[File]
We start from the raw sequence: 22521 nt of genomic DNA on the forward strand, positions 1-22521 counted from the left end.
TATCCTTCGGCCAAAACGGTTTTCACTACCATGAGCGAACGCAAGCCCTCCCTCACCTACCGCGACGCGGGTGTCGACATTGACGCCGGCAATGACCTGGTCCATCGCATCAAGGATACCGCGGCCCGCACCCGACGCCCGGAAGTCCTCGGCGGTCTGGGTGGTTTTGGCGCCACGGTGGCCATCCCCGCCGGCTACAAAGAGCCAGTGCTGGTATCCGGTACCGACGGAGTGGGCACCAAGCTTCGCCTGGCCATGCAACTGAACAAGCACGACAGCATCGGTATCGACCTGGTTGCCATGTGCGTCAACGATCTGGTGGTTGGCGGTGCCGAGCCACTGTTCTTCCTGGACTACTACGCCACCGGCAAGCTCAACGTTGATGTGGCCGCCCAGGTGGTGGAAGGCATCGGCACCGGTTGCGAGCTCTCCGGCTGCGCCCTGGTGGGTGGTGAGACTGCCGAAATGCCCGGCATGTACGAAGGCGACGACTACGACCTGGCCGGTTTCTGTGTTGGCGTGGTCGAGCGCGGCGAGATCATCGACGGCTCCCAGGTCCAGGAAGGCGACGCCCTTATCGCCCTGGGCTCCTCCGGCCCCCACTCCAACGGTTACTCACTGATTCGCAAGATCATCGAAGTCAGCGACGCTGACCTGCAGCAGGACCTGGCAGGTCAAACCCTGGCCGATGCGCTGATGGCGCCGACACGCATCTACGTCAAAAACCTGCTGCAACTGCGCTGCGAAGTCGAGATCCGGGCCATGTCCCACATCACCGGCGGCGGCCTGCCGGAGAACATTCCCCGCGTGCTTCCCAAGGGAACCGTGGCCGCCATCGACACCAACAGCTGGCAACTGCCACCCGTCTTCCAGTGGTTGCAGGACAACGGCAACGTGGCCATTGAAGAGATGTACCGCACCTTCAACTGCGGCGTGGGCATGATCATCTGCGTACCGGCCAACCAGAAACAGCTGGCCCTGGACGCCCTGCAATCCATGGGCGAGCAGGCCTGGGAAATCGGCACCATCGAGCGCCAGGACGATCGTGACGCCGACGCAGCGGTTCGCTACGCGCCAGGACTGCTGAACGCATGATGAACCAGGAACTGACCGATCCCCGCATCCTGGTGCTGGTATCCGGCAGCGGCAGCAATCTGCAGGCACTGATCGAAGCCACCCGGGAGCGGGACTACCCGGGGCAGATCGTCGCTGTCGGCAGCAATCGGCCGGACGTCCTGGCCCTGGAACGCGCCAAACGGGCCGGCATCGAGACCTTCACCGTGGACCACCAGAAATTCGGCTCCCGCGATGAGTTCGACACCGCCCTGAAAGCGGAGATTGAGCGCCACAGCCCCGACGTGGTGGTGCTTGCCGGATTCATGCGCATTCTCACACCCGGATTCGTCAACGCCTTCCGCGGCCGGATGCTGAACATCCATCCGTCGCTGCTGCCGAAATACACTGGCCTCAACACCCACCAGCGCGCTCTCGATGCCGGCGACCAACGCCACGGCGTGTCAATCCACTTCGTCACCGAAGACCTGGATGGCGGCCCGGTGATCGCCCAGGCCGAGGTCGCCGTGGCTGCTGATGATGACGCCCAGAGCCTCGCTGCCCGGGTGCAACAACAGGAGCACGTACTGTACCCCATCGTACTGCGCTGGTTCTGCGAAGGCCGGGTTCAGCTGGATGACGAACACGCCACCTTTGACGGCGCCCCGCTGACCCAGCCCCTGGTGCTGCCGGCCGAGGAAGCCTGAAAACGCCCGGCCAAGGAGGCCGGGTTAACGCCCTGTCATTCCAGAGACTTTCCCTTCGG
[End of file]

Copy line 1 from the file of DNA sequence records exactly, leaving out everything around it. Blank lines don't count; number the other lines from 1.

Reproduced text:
We start from the raw sequence: 22521 nt of genomic DNA on the forward strand, positions 1-22521 counted from the left end.